- A daily summary at 8am on the day things are due or we have class, also to that private class channel.
- A weekly summary of items on the official academic calendar posted to a public #info channel. This is a great way to remind students about registration or financially relevant deadlines.
I’ve heard from students that these kinds of reminders have been very helpful. One caveat, though, that I’ve talked to the Slack team about and just have to live with for now: on days where there are no events scheduled, the integration will still post a “No events today.” message. It can get a little spammy, but to me it seems worth it.
Remember when, earlier in this Slacking Off in Class series, I mentioned that part of why my students have told me they like using Slack is that it provides a kind of surrogate for dropping by and sticking your head in your professor’s door to see if they’re available to chat? This goes along with that. It’s also even more convenient if your institution uses Google Apps for Education and your Slack team is set up to use Google OAuth to sign in, as everything flows together simply. Here’s an example scenario:
Student via a DM: “Hey, got a minute to talk?”
Me: “Sure, what’s up?”
Student: “Can we do a video call instead?”
Voila, we’re video chatting and sharing screens. It’s incredibly convenient for me and my students.
To me, RSS has never seemed to get the attention it deserved. I don’t want to go into what RSS feeds are, but rather just throw out some ideas for how you might integrate them into your Slack team:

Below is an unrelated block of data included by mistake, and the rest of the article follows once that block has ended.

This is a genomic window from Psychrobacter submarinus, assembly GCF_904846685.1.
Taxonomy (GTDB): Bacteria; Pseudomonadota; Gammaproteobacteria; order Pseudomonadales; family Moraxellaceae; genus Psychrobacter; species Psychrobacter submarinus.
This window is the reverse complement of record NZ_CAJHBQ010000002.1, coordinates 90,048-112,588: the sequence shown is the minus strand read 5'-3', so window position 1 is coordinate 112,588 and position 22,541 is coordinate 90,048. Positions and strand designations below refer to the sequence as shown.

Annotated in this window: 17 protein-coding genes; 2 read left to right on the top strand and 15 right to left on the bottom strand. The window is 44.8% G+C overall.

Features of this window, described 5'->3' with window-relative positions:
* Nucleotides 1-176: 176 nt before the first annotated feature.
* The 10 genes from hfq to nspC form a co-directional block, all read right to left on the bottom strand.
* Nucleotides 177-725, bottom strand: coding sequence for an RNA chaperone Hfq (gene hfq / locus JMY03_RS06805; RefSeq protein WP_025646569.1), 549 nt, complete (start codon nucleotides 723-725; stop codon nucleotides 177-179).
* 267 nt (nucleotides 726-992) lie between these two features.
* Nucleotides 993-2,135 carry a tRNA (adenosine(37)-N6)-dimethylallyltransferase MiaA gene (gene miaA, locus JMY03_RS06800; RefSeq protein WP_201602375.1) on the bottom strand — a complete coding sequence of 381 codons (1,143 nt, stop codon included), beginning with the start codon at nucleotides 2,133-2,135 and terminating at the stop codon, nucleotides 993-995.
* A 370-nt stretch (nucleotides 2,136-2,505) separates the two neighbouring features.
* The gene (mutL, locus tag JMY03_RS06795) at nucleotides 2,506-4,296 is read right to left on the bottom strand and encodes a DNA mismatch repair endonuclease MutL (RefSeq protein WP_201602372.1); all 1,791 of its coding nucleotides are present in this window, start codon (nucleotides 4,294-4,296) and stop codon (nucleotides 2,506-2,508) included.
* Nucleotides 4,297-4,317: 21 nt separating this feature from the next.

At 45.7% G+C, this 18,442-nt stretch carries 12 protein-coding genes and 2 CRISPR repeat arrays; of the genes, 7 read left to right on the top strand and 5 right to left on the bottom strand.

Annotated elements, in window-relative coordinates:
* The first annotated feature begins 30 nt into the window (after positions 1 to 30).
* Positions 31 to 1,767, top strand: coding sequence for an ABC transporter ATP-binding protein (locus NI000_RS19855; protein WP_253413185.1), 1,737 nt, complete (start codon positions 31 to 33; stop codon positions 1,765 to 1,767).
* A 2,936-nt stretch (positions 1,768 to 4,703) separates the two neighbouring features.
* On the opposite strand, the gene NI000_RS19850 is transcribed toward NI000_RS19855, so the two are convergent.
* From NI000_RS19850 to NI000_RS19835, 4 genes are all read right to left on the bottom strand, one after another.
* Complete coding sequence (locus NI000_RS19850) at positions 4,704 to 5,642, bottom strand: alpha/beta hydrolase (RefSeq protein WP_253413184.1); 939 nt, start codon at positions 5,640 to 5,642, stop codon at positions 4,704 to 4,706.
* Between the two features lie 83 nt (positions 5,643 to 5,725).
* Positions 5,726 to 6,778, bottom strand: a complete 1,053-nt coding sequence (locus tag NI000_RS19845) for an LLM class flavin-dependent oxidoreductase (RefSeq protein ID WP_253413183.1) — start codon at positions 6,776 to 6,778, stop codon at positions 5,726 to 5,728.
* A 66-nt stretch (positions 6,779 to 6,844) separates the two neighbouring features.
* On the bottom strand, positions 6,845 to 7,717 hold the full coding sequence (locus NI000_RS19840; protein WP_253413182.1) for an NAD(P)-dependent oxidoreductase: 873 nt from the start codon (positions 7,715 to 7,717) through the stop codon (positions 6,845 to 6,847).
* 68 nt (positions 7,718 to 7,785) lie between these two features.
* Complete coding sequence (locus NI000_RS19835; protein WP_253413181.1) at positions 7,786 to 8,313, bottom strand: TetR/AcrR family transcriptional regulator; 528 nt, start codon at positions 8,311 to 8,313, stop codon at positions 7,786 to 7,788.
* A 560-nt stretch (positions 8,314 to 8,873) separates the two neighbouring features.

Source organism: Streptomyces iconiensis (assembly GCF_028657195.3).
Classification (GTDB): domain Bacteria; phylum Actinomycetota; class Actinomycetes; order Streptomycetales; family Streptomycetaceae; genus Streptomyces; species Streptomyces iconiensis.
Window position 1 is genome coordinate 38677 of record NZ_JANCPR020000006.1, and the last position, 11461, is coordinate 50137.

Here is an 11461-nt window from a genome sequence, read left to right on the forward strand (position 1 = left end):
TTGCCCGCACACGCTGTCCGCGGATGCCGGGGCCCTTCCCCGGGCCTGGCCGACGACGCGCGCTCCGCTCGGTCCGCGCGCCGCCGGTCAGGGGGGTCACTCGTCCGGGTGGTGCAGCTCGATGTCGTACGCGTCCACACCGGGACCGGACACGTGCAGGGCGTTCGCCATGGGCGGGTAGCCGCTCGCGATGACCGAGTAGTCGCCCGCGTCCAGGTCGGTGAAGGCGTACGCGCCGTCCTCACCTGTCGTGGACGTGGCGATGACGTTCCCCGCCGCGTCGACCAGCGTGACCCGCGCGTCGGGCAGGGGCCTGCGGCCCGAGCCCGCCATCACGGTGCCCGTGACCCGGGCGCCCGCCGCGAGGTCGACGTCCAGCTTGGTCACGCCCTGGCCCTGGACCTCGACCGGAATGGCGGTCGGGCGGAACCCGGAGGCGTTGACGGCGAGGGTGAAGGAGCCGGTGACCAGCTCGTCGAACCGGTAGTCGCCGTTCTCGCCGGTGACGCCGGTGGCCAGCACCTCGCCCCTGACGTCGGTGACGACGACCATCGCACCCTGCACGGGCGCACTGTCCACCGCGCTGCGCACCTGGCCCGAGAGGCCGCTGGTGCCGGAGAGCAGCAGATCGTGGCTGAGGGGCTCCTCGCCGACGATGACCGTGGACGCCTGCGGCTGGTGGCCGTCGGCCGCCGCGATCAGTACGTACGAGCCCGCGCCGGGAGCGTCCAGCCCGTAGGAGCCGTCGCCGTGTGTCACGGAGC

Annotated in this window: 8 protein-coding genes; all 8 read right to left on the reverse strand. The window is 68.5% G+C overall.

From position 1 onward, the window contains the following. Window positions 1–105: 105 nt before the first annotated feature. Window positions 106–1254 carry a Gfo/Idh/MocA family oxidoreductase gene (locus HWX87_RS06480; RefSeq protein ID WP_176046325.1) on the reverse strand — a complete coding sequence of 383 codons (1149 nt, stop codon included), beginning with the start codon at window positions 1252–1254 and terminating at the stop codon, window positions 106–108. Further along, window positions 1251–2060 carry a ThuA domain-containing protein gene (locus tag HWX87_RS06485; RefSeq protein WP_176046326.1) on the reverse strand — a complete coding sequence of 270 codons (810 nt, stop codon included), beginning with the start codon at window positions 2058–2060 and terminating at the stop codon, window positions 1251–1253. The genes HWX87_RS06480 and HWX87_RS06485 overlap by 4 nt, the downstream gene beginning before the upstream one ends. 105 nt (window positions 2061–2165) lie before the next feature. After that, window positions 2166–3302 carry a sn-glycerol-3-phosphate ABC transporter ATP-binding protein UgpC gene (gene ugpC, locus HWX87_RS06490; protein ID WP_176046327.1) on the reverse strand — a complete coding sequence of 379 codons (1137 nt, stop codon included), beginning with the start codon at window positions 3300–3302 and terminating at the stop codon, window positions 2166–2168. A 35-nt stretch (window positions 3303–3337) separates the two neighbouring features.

- Find the feed for your class’s Announcements in your LMS and have them published in your class’s private Slack channel.
- If your library has an Interlibrary Loan service, often your ILL updates and requests have a feed. Publish that to your own user account in Slack to get reminders.
- Grab automated database searches for newly published journal articles. For example, here’s how to get them through EBSCO and PubMed.
- Grab stories from a Medium publication and send them directly to Slack.
- Snag notifications of new issues published by a relevant journal, like this feed for the British Journal of Educational Technology.
- If you integrate blogs for reflective writing in your classes, you can easily add the blog feeds to a channel to collect everyone’s posts in one place that is then also searchable.
I’m always finding new and interesting ways to use feeds and am saddened to see many of the sites and services I love just no longer supporting them.
Finally, what better way to celebrate your article acceptance with your co-author than some dancing breakfast? (Just be sure to set your GIPHY content rating to PG.)